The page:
embellishing these ideas into a structured narrative (inclusive of non-fiction- based content, self-reflective content or fictionalised content); and then
better articulating my intended narrative, in terms of grammar and expression;
continuing to write, hone, craft the written text, until it demonstrates the attributes of re-writing:
– continuity and coherence, and
– the content has realised both:
personal self-satisfaction in terms of what has been expressed within the intended narrative
content integrity of the narrative relative to the original aim and objective of the intended narrative.
Knowing the blog would be published for all to read was now going to be an additional motive to ensure my blogged reflective journals were well crafted, articulating my reflections succinctly and authentically. Writing has supported me in my many forms of practice over much of my life as the vast stock of written material in my filing cabinets in my project studio office demonstrates. However, the practice of writing for me had predominantly been a very private process. A practice where I could express my self in the privacy of me, and only me, as the audience. However, I now have a more developed understanding that a key characteristic of robust reflective practice is that the data collected from my reflective practice, is the sharing of this data, with others: progressing “from I to us” (Ghaye and Lillyman 2014, 24). Whilst this next step brought up immense fears and insecurities of self – actually bringing forth a level of heightened anxiety within my private self that took me back to my earliest memories of my first social encounters – I knew it was an essential step for my development of practice.
A second benefit of using blogs as a medium to host my recorded data – the narrative of my research journey – was the recognition that the writing of blogs could represent a progressive step to develop and hone a more formal language and tone. This would enable me time to practice a more intermediary writing technique, prior to embarking on a more advanced analytical writing style in order to meet my academic compliance. I accepted a by-product of me embracing the formal academic world of research would also include my need to develop my practice of writing that would be scrutinised by my academic peers, in the public arena: “from independence to inter-dependence of practice ” (Ghaye and Lillyman 2014, 27).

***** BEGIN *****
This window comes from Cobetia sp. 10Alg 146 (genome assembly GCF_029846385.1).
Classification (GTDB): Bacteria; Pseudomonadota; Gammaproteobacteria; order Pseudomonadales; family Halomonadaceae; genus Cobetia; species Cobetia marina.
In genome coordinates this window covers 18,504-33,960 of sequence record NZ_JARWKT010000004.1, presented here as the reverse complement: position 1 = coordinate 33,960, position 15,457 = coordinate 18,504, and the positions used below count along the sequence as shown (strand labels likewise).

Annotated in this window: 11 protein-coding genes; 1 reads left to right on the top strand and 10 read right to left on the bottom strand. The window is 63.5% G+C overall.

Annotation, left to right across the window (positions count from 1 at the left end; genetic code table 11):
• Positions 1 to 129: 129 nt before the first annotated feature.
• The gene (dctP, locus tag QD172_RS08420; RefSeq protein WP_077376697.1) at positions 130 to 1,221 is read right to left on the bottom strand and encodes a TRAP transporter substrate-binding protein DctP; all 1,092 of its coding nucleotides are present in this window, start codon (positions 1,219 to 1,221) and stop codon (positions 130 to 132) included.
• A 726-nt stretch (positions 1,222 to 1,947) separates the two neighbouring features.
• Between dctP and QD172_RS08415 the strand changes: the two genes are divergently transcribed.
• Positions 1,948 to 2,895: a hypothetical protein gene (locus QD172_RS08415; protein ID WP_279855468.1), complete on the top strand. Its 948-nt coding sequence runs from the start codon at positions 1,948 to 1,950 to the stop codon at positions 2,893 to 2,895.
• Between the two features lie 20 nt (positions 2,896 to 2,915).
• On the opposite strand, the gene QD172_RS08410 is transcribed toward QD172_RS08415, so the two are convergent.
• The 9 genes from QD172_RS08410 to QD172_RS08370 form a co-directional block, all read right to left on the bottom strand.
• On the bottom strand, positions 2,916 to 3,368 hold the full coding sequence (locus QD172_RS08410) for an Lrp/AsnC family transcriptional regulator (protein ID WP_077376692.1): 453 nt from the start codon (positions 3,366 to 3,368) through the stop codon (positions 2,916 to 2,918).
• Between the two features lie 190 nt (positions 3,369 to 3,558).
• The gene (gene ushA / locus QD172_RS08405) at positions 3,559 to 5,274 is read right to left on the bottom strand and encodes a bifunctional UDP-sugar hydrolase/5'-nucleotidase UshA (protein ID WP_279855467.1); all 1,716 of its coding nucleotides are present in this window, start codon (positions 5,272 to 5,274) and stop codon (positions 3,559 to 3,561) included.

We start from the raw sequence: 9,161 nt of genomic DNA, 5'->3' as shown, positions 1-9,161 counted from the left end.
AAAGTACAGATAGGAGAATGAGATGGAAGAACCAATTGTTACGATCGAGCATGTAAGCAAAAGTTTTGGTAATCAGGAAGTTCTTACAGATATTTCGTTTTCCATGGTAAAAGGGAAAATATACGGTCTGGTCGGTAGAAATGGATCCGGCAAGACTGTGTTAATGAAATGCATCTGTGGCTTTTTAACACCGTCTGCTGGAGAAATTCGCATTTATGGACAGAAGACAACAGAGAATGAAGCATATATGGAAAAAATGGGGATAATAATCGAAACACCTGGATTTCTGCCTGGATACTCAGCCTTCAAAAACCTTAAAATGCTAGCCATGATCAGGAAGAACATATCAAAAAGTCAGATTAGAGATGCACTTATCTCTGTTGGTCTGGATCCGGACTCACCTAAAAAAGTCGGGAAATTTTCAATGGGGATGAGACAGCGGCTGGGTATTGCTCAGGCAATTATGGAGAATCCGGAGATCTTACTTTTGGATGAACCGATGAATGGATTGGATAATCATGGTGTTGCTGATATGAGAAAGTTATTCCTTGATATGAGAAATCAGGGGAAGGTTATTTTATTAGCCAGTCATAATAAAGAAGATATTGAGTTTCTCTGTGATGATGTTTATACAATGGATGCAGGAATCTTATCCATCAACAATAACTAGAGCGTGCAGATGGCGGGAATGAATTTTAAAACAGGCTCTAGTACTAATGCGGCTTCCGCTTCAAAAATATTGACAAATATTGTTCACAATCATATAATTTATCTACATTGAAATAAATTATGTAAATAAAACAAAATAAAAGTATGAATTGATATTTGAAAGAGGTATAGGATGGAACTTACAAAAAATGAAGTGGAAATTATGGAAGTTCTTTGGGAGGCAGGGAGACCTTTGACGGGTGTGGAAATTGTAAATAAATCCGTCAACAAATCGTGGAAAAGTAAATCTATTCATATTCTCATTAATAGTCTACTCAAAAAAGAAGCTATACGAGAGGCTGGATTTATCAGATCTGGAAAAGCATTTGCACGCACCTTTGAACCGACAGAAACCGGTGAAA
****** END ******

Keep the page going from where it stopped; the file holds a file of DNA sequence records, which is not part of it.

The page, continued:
As I have developed a social media network over the past several years, I re-examined my blog site through tumblr. It had frustrated me over the past year that tumblr had not provided me the flexibility that I had envisioned of a fully interactive blog site. Across January I sought peer opinion as to recommended sites, with the view of engaging someone to construct a suitable site on my behalf. Due to several obstacles (mainly lack of immediate availability of valued assistance), I embarked on researching and constructing a site myself, and decided upon a wordpress site (see figure IV below).
Figure IV – DLP WordPress site (Page 2016c)
After some initial learning challenges, I have found this site is easily managed by myself – creating and editing blogs – allowing me to easily integrate this new communication medium into my already developed social media network.
This blog series is planned to continue next month with Doctoral Pilot Study – Part 1d (Page 2016d). It is intended for this blog series to continue on a regular basis as I progress through my doctoral research project.
Blom, Diana, Dawn Bennett and David Wright. 2011. “How artists working in academia view artistic practice as research: Implications for tertiary music education.” International Journal of Music Education: 0255761411421088.
Boud, David. 2001. “Using journal writing to enhance reflective practice.” New Directions for Adult and Continuing Education 2001 (90): 9-18. doi: 10.1002/ace.16.
With over 20 years experience in the arts & post-compulsory education, David has lived, studied and worked Internationally including Japan, India, Fiji, the US and NZ.
David has extensive interests as per the extensive blogs hosted on his site (see below).
Additionally, David has published in both lay texts and academic (peer-review) publications.